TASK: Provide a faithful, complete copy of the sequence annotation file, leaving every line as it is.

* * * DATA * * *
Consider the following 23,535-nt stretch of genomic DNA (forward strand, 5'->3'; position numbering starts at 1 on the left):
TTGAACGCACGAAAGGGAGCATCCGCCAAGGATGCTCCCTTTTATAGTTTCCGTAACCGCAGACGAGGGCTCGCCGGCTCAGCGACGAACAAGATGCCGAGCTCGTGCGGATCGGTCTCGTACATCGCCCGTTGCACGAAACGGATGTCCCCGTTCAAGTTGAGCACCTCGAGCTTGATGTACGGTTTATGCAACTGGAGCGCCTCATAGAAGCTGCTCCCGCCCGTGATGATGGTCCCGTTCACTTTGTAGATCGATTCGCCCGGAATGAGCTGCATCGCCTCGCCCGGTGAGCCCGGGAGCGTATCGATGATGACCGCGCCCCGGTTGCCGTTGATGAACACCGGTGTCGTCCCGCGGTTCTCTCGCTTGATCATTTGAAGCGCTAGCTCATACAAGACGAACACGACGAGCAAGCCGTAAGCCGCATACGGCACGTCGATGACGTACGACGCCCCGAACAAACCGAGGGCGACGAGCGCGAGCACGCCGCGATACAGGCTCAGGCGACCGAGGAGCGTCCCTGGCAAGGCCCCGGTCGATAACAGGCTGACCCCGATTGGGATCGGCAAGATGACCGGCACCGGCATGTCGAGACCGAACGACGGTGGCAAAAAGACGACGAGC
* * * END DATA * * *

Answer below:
Consider the following 23,535-nt stretch of genomic DNA (forward strand, 5'->3'; position numbering starts at 1 on the left):
TTGAACGCACGAAAGGGAGCATCCGCCAAGGATGCTCCCTTTTATAGTTTCCGTAACCGCAGACGAGGGCTCGCCGGCTCAGCGACGAACAAGATGCCGAGCTCGTGCGGATCGGTCTCGTACATCGCCCGTTGCACGAAACGGATGTCCCCGTTCAAGTTGAGCACCTCGAGCTTGATGTACGGTTTATGCAACTGGAGCGCCTCATAGAAGCTGCTCCCGCCCGTGATGATGGTCCCGTTCACTTTGTAGATCGATTCGCCCGGAATGAGCTGCATCGCCTCGCCCGGTGAGCCCGGGAGCGTATCGATGATGACCGCGCCCCGGTTGCCGTTGATGAACACCGGTGTCGTCCCGCGGTTCTCTCGCTTGATCATTTGAAGCGCTAGCTCATACAAGACGAACACGACGAGCAAGCCGTAAGCCGCATACGGCACGTCGATGACGTACGACGCCCCGAACAAACCGAGGGCGACGAGCGCGAGCACGCCGCGATACAGGCTCAGGCGACCGAGGAGCGTCCCTGGCAAGGCCCCGGTCGATAACAGGCTGACCCCGATTGGGATCGGCAAGATGACCGGCACCGGCATGTCGAGACCGAACGACGGTGGCAAAAAGACGACGAGC